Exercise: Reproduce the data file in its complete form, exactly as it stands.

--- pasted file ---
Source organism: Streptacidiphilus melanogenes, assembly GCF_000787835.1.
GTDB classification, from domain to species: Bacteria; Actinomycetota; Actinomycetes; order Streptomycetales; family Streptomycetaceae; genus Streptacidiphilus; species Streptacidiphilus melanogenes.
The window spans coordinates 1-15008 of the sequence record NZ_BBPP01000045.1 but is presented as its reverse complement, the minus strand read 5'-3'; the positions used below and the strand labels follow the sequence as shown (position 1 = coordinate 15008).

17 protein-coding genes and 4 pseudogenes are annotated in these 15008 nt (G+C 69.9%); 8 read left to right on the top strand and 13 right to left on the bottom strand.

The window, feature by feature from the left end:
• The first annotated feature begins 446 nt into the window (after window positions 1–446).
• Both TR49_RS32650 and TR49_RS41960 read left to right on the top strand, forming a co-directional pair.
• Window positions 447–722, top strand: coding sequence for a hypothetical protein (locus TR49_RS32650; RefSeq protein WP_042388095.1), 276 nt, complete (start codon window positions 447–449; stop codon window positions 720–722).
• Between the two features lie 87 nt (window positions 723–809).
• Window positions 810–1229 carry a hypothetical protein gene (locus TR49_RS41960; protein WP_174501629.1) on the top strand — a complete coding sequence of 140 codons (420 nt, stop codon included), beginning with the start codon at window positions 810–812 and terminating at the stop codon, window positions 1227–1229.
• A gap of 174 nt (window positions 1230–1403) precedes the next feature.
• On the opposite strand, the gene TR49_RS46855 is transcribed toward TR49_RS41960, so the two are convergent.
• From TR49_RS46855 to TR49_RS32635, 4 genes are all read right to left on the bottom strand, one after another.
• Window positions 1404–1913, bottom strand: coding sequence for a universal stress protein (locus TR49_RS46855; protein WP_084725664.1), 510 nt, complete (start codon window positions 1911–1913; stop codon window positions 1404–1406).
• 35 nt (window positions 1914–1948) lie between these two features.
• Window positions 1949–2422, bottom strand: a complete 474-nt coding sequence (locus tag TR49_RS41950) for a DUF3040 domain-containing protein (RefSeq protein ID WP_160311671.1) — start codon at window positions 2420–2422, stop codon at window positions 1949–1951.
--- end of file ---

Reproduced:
Source organism: Streptacidiphilus melanogenes, assembly GCF_000787835.1.
GTDB classification, from domain to species: Bacteria; Actinomycetota; Actinomycetes; order Streptomycetales; family Streptomycetaceae; genus Streptacidiphilus; species Streptacidiphilus melanogenes.
The window spans coordinates 1-15008 of the sequence record NZ_BBPP01000045.1 but is presented as its reverse complement, the minus strand read 5'-3'; the positions used below and the strand labels follow the sequence as shown (position 1 = coordinate 15008).

17 protein-coding genes and 4 pseudogenes are annotated in these 15008 nt (G+C 69.9%); 8 read left to right on the top strand and 13 right to left on the bottom strand.

The window, feature by feature from the left end:
• The first annotated feature begins 446 nt into the window (after window positions 1–446).
• Both TR49_RS32650 and TR49_RS41960 read left to right on the top strand, forming a co-directional pair.
• Window positions 447–722, top strand: coding sequence for a hypothetical protein (locus TR49_RS32650; RefSeq protein WP_042388095.1), 276 nt, complete (start codon window positions 447–449; stop codon window positions 720–722).
• Between the two features lie 87 nt (window positions 723–809).
• Window positions 810–1229 carry a hypothetical protein gene (locus TR49_RS41960; protein WP_174501629.1) on the top strand — a complete coding sequence of 140 codons (420 nt, stop codon included), beginning with the start codon at window positions 810–812 and terminating at the stop codon, window positions 1227–1229.
• A gap of 174 nt (window positions 1230–1403) precedes the next feature.
• On the opposite strand, the gene TR49_RS46855 is transcribed toward TR49_RS41960, so the two are convergent.
• From TR49_RS46855 to TR49_RS32635, 4 genes are all read right to left on the bottom strand, one after another.
• Window positions 1404–1913, bottom strand: coding sequence for a universal stress protein (locus TR49_RS46855; protein WP_084725664.1), 510 nt, complete (start codon window positions 1911–1913; stop codon window positions 1404–1406).
• 35 nt (window positions 1914–1948) lie between these two features.
• Window positions 1949–2422, bottom strand: a complete 474-nt coding sequence (locus tag TR49_RS41950) for a DUF3040 domain-containing protein (RefSeq protein ID WP_160311671.1) — start codon at window positions 2420–2422, stop codon at window positions 1949–1951.